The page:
As part of a Christmas present I recently found myself spending a sizable chunk of my evening searching through seemingly endless folders on my laptop trying to find photographs of a friend’s son. In the end I just downloaded the photos from my Flickr account. My computer filing system is a mess, to say the least!
For those of you out there who may be similarly organisationally-challenged here is a brief guide to a simple work flow to help prevent the image chaos I’ve ended up with. It’s going to be my New Year’s resolution to try and stop just dumping DCIM folders onto my desktop and actually implement something like this!
1. Edit as you download.This requires a little bit of brutal honesty towards your photographs. The idea is to get rid of the shots you are never going to look at again before they even begin to take up space on your desktop. Keep photos of family and friends (even the technically bad shots might prove useful for blackmail in the future!) but be selective about other shots. Ask yourself if you aready have a better shot of the same view/landmark/object. If you’ve taken fifty pictures of the same thing narrow it down to your best five or ten.
2. Don’t erase yet. Back up your images before you erase them from your memory card. You could burn them to CD or DVD, put them on an external hard drive, or upload them to a website.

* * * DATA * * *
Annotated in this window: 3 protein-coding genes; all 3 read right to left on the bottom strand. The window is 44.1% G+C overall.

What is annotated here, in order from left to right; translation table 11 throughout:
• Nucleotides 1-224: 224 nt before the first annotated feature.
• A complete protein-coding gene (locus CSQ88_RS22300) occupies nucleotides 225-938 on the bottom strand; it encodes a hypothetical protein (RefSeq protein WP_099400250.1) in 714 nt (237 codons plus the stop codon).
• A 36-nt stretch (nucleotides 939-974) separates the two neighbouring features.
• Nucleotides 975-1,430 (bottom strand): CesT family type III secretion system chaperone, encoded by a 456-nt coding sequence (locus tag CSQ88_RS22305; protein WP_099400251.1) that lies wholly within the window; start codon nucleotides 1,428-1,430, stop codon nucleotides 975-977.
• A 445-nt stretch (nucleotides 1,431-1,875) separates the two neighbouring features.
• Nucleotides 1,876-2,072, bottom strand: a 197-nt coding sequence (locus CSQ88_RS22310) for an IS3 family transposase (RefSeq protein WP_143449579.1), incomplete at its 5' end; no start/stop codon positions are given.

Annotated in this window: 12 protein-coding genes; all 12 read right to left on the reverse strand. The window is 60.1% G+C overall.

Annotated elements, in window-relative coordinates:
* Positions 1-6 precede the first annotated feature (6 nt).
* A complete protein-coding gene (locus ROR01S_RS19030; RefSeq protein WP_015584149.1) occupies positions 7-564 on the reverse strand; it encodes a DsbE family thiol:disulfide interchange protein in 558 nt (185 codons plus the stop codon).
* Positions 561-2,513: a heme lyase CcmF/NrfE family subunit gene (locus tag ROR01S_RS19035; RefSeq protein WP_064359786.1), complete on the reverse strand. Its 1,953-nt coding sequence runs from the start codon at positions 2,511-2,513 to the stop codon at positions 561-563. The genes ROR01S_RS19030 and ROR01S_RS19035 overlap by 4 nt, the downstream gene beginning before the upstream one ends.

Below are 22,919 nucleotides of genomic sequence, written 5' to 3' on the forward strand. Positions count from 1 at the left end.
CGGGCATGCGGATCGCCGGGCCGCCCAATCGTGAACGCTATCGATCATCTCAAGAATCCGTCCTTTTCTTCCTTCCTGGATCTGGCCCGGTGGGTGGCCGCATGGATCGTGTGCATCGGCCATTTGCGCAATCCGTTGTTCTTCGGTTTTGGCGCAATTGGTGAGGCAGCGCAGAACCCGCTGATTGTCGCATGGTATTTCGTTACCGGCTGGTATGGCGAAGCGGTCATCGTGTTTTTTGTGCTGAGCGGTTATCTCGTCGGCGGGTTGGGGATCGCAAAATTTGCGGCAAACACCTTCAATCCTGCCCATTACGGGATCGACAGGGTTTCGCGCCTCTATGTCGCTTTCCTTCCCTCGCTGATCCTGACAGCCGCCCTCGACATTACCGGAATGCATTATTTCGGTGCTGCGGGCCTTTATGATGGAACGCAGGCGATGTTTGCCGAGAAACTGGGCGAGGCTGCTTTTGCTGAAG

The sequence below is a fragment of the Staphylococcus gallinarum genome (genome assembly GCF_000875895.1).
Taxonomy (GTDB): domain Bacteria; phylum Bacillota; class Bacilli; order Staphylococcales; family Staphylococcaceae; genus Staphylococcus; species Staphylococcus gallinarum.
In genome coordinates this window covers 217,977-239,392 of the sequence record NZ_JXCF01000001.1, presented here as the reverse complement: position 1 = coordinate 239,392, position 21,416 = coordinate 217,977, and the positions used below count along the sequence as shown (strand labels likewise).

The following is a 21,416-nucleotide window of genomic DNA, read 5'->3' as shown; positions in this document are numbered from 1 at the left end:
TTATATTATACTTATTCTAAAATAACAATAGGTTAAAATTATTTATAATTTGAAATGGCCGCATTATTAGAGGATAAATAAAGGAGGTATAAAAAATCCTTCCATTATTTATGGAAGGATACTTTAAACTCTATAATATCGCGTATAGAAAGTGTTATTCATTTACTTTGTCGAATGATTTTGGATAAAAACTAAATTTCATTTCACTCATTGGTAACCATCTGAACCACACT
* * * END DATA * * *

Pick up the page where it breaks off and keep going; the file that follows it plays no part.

3. Organize! If you’re like me simpler is probably better. Organizing by date, location, or people is simplest. I also keep a folder marked “favourites” where I put anything I especially like and one called “work in progress” where I put things I like but haven’t edited to my satisfaction yet. If you are the hyper-organized type you could use a more complicated filing system but I find I never keep anything more complex up for more than a few weeks!
4. Re-edit. Go back through your old images and try re-editing a few. I find that my ability to edit photographs is constantly improving and re-editing old stuff often gives me a new, much improved photo.
5. Show off your stuff! Share your photos with family and friends. Print them and put them in a pretty album, make a slideshow and play it on your TV for visiting relatives, or upload them to a photo sharing website and let your fans worldwide see them. Just remember to show your best shots and not all 5,300 photos you took at little Madison’s stage debut as a snowflake.